Junior guard Eric Elliot was named to the PAC Weekly Honor Roll for the week ending Jan. 8.

On tap for the Knights this week: two conference games at home with Marywood (2-4 PAC) visiting Glenside on Thursday, Jan. 18, at 8 p.m. and undefeated Alvernia (4-0 PAC) coming to town on Saturday, Jan. 20, at 4 p.m. 

Swimming Hosts King’s College on Saturday

Men’s Swimming (0-7) Women’s Swimming (1-6) The swim teams hosted College Misericordia on Saturday, Jan. 13, in the team’s first home meet of the new year but ended the day with losses on both ends, with the men falling 104-69 and the women 133-47. Up next for the Knights will be King’s College visiting Glenside on Saturday, Jan. 20, at 1 p.m. 

Find the lastest scores and more at www.arcadia.edu/athletics.

in the news

Alumni in the News

Anna Deavere Smith ’71, actress, playwright, author and professor who earned a B.A. in English at Arcadia, was the host of a two-hour PBS special The Mystery of Love, on channels 12 and 39 at 9 p.m. on Wednesday, Dec. 13, reports Stacy Briggs in the Dec. 12 Intelligencer. Briggs writes that Smith makes this piece both powerful and captivating.

His article also details Smith’s movie credits including her roles in Dave, The American President and Philadelphia, as well in TV’s The West Wing as the national security adviser. Smith is best known as the creator of the one-woman plays Fires in the Mirror, which dealt with the 1991 Crown Heights riot, and Twilight: Los Angeles 1992, which looked at the 1992 Los Angeles riots and earned her Obie awards. In 1993 Newsweek declared her “the most exciting individual in American theater.” In 1996 she received a MacArthur Foundation Fellows Award.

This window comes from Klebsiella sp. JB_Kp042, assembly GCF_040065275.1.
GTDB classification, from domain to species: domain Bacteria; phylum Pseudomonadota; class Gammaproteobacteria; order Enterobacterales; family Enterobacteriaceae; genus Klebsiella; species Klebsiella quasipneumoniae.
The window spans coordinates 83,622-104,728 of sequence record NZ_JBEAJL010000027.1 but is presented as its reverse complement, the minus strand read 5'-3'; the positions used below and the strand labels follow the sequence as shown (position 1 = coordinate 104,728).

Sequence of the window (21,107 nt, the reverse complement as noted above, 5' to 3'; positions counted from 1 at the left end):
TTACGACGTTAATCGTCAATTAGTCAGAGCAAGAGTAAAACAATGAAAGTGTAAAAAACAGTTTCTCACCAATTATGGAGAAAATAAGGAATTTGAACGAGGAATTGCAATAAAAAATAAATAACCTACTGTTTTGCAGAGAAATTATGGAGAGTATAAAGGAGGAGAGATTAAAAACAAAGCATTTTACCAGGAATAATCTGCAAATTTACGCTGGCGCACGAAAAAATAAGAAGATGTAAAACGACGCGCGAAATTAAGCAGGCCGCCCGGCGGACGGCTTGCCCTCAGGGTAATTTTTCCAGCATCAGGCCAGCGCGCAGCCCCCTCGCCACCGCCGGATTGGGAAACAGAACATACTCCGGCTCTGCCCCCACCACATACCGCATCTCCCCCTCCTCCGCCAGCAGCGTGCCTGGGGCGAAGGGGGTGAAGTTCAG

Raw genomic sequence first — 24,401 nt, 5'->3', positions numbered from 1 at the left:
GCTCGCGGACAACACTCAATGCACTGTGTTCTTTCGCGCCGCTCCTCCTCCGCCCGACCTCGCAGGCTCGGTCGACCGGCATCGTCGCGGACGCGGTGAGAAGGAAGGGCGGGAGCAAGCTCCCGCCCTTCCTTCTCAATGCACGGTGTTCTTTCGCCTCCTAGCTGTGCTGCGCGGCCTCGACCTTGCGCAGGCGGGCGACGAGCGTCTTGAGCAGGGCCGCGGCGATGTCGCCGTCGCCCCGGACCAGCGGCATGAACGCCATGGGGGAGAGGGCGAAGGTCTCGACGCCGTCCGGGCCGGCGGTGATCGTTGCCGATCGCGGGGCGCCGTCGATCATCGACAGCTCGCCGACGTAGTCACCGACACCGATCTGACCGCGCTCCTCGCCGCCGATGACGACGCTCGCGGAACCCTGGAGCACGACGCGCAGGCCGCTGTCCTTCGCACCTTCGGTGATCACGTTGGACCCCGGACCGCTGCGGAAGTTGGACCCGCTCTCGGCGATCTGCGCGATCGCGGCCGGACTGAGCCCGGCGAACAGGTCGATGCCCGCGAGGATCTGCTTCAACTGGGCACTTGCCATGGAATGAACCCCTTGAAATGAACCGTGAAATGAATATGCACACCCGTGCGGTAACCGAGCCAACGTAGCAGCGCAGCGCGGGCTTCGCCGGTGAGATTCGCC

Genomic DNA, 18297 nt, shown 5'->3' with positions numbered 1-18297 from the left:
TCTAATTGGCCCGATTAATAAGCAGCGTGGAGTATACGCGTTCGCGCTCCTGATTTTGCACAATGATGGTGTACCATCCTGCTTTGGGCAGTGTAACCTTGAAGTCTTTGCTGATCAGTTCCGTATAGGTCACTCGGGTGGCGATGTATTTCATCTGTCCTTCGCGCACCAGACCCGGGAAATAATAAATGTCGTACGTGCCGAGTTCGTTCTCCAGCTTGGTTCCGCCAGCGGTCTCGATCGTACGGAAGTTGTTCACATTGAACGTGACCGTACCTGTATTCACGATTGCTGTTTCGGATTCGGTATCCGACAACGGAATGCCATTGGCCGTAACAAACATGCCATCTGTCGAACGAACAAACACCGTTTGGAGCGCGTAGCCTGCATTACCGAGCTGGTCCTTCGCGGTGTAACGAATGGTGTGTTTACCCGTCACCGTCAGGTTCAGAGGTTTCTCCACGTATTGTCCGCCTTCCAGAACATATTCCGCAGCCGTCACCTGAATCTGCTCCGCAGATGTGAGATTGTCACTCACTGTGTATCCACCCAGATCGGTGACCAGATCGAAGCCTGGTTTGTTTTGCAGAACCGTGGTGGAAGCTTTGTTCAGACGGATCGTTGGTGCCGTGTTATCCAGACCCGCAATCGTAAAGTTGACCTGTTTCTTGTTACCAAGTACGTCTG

Student in the News

Jessica Boyer, a senior who just finished her internship at The Ticket, won compliments from Editor Frank D. Quattrone in the Dec. 7 Public Spirit (Fort Washington). “Even though the internship is finished she still writes for The Ticket as a correspondent and she has the poise of a TV news anchor, without the arrogance or wind-blown fakery we’ve come to know and dislike,” writes Quattrone.

Publication Information

Contributors: Bridget Curtis '08, Joy Zazzera, Sports Information Director and Donna Whitlock '05, University Relations Administrative Assistant. Photos: Joshua Blustein, Associate Professor of Psychology. Web Producer: Sue Gettlin, University Relations Web Designer. Managing Editor: Lori Bauer, Director of University Relations.

The Arcadia University Bulletin is distributed to students, faculty and staff weekly on Tuesdays during the academic year and bi-monthly in the summer. Campus members are encouraged to submit information to be included in the Bulletin. The deadline for submission will be the Friday before each edition. E-mail information to UR@arcadia.edu or call Lori Bauer, University Relations, 215-572-2970.